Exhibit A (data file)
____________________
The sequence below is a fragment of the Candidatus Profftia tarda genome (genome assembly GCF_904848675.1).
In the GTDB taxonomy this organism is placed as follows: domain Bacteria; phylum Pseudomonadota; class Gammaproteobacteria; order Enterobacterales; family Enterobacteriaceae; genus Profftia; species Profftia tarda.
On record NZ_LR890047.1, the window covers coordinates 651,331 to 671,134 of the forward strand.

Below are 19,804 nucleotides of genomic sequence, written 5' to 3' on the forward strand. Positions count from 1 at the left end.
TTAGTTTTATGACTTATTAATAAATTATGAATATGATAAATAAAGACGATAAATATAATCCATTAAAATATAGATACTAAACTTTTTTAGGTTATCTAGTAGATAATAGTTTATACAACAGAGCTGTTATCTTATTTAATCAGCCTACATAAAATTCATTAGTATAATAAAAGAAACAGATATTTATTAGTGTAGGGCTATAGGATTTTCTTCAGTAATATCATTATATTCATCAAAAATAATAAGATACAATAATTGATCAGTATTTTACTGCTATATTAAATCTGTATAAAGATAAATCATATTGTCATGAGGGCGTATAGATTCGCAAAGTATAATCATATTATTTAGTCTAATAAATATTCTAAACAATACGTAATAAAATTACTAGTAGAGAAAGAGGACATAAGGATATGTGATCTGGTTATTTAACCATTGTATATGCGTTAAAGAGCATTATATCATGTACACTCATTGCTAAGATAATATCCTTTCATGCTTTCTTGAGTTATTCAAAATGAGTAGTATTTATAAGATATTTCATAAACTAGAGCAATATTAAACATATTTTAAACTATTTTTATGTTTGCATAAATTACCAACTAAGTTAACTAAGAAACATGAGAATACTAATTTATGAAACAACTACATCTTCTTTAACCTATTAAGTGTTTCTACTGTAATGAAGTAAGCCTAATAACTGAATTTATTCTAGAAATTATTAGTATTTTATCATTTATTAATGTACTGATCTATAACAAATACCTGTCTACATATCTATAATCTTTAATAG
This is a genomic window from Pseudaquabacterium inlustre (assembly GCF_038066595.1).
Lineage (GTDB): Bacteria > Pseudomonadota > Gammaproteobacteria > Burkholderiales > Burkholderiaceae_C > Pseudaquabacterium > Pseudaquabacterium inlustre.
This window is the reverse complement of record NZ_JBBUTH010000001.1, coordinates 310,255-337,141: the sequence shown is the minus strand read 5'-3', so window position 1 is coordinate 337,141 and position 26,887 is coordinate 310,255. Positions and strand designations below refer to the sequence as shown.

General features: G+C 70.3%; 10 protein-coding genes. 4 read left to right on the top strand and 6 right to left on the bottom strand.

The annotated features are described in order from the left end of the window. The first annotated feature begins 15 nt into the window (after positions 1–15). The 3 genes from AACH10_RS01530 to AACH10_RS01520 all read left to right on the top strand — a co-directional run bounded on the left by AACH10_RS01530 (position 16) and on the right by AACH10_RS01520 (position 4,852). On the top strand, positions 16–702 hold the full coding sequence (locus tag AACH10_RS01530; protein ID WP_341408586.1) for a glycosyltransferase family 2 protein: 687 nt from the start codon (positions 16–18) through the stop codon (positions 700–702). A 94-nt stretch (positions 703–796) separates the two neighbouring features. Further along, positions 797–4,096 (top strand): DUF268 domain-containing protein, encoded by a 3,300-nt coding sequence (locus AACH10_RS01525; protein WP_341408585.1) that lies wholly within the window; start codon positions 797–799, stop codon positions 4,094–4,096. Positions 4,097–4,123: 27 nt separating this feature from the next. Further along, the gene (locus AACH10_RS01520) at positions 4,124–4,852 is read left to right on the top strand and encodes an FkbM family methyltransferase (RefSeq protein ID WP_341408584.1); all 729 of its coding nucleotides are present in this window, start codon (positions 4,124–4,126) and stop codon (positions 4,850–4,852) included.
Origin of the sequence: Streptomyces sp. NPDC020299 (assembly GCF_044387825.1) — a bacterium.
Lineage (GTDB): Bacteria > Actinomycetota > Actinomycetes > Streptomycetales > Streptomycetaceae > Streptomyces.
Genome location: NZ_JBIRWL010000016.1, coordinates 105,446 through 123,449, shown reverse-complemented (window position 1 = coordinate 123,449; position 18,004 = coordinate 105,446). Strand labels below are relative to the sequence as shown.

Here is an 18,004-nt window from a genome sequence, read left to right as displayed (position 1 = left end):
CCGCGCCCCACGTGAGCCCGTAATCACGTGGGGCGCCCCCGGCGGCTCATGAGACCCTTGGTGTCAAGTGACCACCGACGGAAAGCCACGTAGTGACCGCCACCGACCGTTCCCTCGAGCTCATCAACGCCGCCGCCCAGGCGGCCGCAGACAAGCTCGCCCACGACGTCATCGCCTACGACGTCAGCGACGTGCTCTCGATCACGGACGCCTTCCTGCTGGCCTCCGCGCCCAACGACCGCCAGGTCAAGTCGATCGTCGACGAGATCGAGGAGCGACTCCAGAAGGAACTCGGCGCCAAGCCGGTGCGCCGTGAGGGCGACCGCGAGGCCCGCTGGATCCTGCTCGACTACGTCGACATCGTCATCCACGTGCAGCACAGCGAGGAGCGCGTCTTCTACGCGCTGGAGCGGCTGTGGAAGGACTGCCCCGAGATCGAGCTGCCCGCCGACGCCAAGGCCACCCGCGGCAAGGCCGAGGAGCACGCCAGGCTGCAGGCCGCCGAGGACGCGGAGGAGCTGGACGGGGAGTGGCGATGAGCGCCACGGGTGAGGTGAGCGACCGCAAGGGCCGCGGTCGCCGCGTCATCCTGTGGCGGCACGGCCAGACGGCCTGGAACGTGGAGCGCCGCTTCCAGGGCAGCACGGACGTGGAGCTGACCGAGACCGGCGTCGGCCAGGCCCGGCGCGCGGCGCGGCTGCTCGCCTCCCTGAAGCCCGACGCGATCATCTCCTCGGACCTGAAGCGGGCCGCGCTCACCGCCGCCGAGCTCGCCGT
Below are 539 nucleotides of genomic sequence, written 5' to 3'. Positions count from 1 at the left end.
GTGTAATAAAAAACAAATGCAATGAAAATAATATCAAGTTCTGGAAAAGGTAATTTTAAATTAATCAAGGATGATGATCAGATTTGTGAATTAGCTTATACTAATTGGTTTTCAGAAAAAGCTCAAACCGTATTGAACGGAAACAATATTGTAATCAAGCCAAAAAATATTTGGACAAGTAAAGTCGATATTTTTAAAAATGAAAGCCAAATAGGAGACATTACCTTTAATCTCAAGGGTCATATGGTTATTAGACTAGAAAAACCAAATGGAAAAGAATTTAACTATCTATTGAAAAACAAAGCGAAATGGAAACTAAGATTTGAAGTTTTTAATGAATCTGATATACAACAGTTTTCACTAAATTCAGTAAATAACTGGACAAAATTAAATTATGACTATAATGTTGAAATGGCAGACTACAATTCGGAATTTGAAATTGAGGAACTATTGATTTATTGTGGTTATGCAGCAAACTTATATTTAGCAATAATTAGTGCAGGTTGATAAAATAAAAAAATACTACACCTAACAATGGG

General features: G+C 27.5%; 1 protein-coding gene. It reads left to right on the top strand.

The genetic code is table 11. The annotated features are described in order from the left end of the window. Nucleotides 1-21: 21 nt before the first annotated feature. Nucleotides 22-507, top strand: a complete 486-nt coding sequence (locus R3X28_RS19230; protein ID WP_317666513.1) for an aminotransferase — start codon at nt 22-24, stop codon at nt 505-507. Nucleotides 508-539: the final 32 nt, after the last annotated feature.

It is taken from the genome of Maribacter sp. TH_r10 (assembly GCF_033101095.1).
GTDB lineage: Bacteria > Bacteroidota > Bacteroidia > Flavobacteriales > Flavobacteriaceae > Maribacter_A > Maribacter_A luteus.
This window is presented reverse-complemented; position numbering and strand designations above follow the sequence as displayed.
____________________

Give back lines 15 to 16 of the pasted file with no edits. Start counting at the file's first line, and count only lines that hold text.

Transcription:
CCGCGCCCCACGTGAGCCCGTAATCACGTGGGGCGCCCCCGGCGGCTCATGAGACCCTTGGTGTCAAGTGACCACCGACGGAAAGCCACGTAGTGACCGCCACCGACCGTTCCCTCGAGCTCATCAACGCCGCCGCCCAGGCGGCCGCAGACAAGCTCGCCCACGACGTCATCGCCTACGACGTCAGCGACGTGCTCTCGATCACGGACGCCTTCCTGCTGGCCTCCGCGCCCAACGACCGCCAGGTCAAGTCGATCGTCGACGAGATCGAGGAGCGACTCCAGAAGGAACTCGGCGCCAAGCCGGTGCGCCGTGAGGGCGACCGCGAGGCCCGCTGGATCCTGCTCGACTACGTCGACATCGTCATCCACGTGCAGCACAGCGAGGAGCGCGTCTTCTACGCGCTGGAGCGGCTGTGGAAGGACTGCCCCGAGATCGAGCTGCCCGCCGACGCCAAGGCCACCCGCGGCAAGGCCGAGGAGCACGCCAGGCTGCAGGCCGCCGAGGACGCGGAGGAGCTGGACGGGGAGTGGCGATGAGCGCCACGGGTGAGGTGAGCGACCGCAAGGGCCGCGGTCGCCGCGTCATCCTGTGGCGGCACGGCCAGACGGCCTGGAACGTGGAGCGCCGCTTCCAGGGCAGCACGGACGTGGAGCTGACCGAGACCGGCGTCGGCCAGGCCCGGCGCGCGGCGCGGCTGCTCGCCTCCCTGAAGCCCGACGCGATCATCTCCTCGGACCTGAAGCGGGCCGCGCTCACCGCCGCCGAGCTCGCCGT
Below are 539 nucleotides of genomic sequence, written 5' to 3'. Positions count from 1 at the left end.